What are somatics and how is somatic yoga different from other forms of yoga practice? Thomas Hanna, one of the developers of somatic yoga practices says it is “the body as perceived from within”. It is based on body awareness: proprioception. One type of proprioception (figuring out where our body parts are relative to one another) is relational- Is my arm at my side? Is my chin over my right shoulder? Is my right knee bent towards my foot? and so on.
In somatic yoga we bring the perception to the interior: using an attitude of exploration rather than “performance”, we investigate what the movement feels like rather than the position of the body. Looking at “how do I coordinate movements?” and “how do I incorporate the breath?” we concentrate on the sensations of the movements. While much of yoga involves stretching the muscles, somtic yoga centers on feeling them. Somatics can alleviate “sensory motor amnesia”- a forgetting of what and how certain muscle groups can move. As the result of repetitive movements (repetitive stress injuries), accidents or trauma we may become blind to certain areas of our body. While one workshop will not permanently wake up these areas- the journey can begin; the journey to total body re-integration, greater range of motion and greater freedom of movement. This change is a change for you relative to your own body mechanics, your body type.
Somatic yoga can address many back issues, it is easy on the knees, an ongoing practice can help alleviate chronic pain and it can calm and center the mind and body. This sublte practice ca be a huge challenge for people who are on the go go go!; a challenge that is useful to be faced.
So what do we do in a class if we are not standing, stretching, strenghtening? We are feeling- moving parts of the body in one direction, another part in the other; torso to the right and knees to the left, spine lifted with shoulders and hips pressed into the floor to mention two common postures and activites. The movements are repeated many times, with small variations, including the breath for integration and pace, often with eyes closed and focus inward. How do I feel, what is the sensation, where is the edge of the movement, does repetition increase range of motion, when and how does fatigue manifest? And so on.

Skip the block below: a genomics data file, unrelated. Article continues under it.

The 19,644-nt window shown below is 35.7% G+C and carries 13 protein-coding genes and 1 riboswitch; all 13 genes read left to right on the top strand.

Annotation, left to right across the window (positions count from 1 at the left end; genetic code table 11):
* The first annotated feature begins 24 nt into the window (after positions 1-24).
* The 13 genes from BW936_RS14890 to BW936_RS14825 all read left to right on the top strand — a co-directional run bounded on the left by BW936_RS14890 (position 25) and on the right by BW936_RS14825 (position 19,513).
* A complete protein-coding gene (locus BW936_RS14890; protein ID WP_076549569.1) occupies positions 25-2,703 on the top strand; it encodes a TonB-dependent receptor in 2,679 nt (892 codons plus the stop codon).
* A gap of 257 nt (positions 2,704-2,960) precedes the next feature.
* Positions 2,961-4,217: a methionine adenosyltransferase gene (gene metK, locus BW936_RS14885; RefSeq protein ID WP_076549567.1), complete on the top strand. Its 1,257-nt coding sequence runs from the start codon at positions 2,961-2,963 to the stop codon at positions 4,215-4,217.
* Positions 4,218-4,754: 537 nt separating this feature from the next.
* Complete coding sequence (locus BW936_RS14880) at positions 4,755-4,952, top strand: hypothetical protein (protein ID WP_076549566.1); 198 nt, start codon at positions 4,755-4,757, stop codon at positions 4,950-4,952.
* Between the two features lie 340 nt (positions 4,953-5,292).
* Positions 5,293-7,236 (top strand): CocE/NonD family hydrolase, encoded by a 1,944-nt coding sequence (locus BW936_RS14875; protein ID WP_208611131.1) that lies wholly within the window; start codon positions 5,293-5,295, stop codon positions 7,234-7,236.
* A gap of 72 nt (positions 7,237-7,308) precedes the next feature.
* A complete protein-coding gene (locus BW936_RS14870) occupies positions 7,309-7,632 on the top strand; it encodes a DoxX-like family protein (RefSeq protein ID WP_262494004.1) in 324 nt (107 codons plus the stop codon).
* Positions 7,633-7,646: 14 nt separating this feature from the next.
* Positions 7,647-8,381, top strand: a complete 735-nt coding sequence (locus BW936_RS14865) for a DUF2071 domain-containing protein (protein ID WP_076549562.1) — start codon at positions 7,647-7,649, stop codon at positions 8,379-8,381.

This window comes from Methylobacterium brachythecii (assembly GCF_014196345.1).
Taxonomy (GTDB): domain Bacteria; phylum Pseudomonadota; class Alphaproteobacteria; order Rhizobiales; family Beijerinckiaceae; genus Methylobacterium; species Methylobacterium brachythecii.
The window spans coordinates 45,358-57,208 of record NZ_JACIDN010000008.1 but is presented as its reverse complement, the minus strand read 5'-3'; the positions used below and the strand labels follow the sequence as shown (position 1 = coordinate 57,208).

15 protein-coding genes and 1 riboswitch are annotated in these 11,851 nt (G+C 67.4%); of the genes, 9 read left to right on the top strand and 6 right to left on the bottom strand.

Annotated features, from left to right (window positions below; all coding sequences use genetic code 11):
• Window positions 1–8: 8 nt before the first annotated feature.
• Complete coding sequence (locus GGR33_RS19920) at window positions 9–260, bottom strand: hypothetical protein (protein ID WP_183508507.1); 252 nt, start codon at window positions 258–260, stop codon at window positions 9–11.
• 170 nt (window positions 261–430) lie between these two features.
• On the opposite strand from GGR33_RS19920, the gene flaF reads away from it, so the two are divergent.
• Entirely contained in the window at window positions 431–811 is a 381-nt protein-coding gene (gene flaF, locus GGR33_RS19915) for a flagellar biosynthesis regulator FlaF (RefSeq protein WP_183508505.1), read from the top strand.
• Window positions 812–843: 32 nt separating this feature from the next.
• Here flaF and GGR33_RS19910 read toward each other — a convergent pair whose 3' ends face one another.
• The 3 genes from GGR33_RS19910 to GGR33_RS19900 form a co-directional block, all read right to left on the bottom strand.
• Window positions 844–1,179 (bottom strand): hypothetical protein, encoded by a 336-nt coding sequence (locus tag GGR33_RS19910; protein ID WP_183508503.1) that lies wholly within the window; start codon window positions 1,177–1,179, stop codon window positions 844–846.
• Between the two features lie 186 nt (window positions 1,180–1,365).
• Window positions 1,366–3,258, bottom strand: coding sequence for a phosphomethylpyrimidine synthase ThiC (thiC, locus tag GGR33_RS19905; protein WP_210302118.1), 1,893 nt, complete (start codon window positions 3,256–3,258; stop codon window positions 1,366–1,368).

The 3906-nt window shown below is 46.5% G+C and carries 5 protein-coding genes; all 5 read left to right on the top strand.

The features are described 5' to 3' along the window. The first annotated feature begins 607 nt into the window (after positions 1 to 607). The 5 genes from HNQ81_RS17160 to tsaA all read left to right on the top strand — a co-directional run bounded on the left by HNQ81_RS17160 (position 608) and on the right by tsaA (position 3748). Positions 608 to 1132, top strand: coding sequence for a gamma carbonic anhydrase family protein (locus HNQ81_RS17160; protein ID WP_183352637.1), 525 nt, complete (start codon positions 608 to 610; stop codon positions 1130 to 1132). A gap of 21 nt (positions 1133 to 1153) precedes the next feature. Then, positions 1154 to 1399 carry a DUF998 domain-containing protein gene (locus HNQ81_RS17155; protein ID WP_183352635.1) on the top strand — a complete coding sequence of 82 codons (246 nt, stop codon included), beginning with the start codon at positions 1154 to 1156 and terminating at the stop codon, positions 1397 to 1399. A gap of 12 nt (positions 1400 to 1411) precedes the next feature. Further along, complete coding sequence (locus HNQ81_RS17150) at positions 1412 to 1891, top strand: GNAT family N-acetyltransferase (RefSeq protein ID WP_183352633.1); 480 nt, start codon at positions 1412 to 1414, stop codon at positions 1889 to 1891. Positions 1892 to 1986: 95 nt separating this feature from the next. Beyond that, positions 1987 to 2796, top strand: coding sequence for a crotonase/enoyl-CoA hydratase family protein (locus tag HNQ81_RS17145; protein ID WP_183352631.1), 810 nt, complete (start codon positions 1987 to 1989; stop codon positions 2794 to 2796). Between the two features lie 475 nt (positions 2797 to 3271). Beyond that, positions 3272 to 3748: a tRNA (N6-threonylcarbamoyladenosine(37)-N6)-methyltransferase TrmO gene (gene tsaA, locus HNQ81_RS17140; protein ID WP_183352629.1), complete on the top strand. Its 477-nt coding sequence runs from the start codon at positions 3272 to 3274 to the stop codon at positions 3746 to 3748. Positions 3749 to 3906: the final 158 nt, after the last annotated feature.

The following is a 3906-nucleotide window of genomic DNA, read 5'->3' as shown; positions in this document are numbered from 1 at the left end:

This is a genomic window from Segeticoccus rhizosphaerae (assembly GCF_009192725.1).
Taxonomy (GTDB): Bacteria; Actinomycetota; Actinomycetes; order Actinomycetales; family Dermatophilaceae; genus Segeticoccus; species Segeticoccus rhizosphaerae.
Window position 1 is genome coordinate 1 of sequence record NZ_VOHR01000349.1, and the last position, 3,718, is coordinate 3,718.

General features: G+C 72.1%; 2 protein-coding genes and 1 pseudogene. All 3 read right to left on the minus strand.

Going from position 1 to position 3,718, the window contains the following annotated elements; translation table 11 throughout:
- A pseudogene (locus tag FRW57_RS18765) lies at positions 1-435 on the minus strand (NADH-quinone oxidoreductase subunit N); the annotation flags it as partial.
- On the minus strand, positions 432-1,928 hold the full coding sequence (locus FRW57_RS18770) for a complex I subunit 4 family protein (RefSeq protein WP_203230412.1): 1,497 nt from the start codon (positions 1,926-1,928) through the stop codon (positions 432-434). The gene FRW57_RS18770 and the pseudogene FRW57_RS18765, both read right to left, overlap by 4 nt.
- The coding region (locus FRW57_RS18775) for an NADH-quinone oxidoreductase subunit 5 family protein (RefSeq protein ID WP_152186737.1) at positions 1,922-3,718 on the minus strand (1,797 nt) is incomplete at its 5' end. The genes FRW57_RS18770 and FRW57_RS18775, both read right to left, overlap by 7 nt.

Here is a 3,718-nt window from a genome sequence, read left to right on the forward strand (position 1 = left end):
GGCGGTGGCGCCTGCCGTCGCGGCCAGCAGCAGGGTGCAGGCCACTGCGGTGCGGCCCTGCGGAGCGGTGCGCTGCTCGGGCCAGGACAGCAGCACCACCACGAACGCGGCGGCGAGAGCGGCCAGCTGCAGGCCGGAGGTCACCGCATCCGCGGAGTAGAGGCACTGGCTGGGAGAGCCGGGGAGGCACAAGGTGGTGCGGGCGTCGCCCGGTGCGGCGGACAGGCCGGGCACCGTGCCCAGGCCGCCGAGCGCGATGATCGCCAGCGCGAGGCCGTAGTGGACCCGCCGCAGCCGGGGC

Coming this Saturday January 31, from 1 to 3:30 I am going to be combining an hour of somatic yoga with an hour and a half of restorative yoga. We will first move INSIDE ourselves with the slow movements of a somatic yoga sequence, bringing the conciousness to the body self, then conclude with supported restorative postures to seal the deal – have the benefits of the somatic practiced be allowed to settle into the psyche as well as the body.
I hope you will join me there.
Here is a video by a well know Somatic Exercises practioner James Knight James Knight Twist Series